Breastfeeding Basics: Helpful Hints To Get You Started

Breastfeeding is one of the easiest ways to give your baby a healthy start. From reducing the risk of allergies and infections to the intimate bond of skin-to-skin contact, it comes with numerous benefits for both you and your newborn.

Here are five of our favorite breastfeeding tips for new moms.

 

Breastfeeding Tips For Nursing Moms

Easy ways to avoid pain & discomfort while breastfeeding
Some babies have trouble latching which can lead to pain, bleeding and cracked nipples. Thankfully, there are easy remedies to prevent them!

  1. The first line of defense is your own breast milk, so don’t be afraid to use a bit on sensitive areas to relieve pain.
  2. If they’re still sore and chafed, try using a purified lanolin after each nursing session to relieve your skin.
  3. If you’re looking for something more DIY, a warm teabag makes an excellent hot compress and the tannins in the tea help heal blisters and cracks.

Need more help? Look for lactation support groups through La Leche.

 

Breastfeed in the first six months to maximize the benefits

The AAP (American Academy of Pediatrics) does recommend exclusively breastfeeding for the first six months of a baby’s life. Following that, they recommend breastfeeding in combination with the introduction of complementary foods until at least 12 months of age. From there, the continuations of breastfeeding is up to the mother and what she feels is right for her baby.

 

Breastfeed on-demand to increase your milk supply.

The more you feed, the more milk your body produces. Trying to put the baby on a strict schedule may not be beneficial to the baby, especially if they are hungry and want to eat or be comforted immediately. Nighttime feedings greatly help with supply, so even though it may be exhausting and really rough on your sleep patterns, rest (or no-rest) assured you’re helping to boost your milk supply.

 

Try different breastfeeding positions to see which works best for you.

There are many different ways to breastfeed, and not every position will work for every baby. Try different positions until you find a few that work best.
The most popular positions are:

  1. The Cross-cradle Hold: Where you hold your baby so that she lies tummy-to-tummy with you.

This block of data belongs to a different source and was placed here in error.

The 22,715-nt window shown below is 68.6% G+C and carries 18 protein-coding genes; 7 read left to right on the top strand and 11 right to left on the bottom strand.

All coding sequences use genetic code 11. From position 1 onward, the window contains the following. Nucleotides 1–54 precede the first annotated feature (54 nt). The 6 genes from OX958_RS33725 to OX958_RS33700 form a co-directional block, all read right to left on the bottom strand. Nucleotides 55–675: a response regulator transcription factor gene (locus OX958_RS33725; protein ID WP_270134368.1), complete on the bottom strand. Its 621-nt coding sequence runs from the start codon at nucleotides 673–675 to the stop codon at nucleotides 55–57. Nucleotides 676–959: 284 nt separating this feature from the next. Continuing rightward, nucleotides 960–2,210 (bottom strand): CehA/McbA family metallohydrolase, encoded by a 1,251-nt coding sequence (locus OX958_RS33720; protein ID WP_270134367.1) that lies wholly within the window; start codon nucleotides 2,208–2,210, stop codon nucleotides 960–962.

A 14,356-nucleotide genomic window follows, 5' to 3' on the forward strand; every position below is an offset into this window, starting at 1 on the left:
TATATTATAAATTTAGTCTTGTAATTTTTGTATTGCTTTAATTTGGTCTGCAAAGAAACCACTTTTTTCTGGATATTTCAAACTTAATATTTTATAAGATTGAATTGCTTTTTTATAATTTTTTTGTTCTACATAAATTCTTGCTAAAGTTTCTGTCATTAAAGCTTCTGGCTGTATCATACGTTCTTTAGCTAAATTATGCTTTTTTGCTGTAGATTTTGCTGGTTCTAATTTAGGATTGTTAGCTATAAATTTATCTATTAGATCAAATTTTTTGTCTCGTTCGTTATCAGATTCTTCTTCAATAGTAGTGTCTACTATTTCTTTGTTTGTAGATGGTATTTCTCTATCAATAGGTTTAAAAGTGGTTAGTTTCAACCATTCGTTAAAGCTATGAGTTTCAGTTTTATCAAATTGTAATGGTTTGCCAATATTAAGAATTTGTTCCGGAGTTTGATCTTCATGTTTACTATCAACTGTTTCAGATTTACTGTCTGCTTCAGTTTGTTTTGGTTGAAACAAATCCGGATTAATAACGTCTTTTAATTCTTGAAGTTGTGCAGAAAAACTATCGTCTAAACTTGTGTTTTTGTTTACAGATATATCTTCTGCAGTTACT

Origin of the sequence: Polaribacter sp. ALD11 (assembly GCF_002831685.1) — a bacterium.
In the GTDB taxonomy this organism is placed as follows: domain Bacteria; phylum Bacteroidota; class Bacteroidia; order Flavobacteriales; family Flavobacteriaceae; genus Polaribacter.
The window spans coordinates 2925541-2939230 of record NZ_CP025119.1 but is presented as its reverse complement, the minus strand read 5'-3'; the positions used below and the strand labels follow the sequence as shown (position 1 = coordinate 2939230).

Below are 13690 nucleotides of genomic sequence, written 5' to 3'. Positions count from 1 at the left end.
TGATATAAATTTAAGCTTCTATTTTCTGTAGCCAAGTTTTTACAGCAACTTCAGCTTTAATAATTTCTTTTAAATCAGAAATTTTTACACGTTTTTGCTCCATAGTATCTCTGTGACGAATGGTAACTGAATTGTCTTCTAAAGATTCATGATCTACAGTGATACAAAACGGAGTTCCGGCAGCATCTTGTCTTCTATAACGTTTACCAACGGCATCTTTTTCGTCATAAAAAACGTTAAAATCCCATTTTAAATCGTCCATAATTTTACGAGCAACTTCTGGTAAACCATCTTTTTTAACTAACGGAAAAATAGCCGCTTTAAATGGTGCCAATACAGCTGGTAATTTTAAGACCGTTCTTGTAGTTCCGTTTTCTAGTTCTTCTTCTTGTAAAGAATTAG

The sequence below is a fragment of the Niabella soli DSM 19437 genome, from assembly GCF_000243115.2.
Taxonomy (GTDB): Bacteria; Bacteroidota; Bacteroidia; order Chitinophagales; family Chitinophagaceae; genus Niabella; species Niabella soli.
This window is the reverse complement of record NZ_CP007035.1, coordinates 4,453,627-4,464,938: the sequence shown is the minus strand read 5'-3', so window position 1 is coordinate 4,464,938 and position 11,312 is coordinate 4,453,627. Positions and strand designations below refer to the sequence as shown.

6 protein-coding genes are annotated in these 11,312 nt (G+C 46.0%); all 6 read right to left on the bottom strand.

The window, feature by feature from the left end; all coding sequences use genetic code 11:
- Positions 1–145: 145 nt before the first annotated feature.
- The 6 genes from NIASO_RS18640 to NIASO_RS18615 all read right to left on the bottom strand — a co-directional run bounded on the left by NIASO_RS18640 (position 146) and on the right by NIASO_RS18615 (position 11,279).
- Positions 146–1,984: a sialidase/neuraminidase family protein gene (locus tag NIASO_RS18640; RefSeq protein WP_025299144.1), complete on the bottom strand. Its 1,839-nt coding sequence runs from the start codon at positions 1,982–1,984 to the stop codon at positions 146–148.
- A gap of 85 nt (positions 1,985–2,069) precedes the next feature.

2. The Football Hold: Where you gently prop your baby under your arm like a very, very fragile football. Yes, like a football
  3. The Reclining Position: Where you lie on your side with your back and hips aligned.
  4. The Vertical Baby Position: Where your baby rests upright in front of you either against or straddling your thigh.
  5. The Laid-back Position: Where you position your baby vertically on your chest or belly.

 

Count wet diapers to understand how much milk you’re producing.

Moms often worry that their baby isn’t getting enough milk when breastfeeding, but that’s natural! When it comes to breastfeeding, it can be hard to tell how much your baby is eating. Counting wet diapers and monitoring weight gain are easy ways to know that your baby is indeed getting enough milk. A baby should have at least 5-6 wet diapers per day and your doctor will make sure your baby is gaining the appropriate weight at the right rate at your pediatric check-up appointments.

 

Be patient with yourself.

When you’re still pregnant your body starts producing colostrum. Colostrum is a nutrient-rich, syrupy, pre-milk that your baby needs in its first few days of life. After two to three days your body typically starts producing milk; however, it can take five or six days for some moms. If you’re concerned or need extra help, make sure you reach out to your doctor or a lactation consultant.

 

We’re here to help!

When it comes to breastfeeding (and parenting, too!) having a proper support team is vital. When you feel supported and have go-to resources you trust, you’re more likely to nurse successfully. Baby Box University is full of expert advice from breastfeeding, to safe sleep and more. Sign up today to receive a free Baby Box and access to our expert resources.

 

Sources:

http://americanpregnancy.org/first-year-of-life/whats-in-breastmilk/
https://www.webmd.com/parenting/baby/nursing-basics#1
https://www.fitpregnancy.com/baby/breastfeeding/support-systems
https://kellymom.com/hot-topics/newborn-nursing/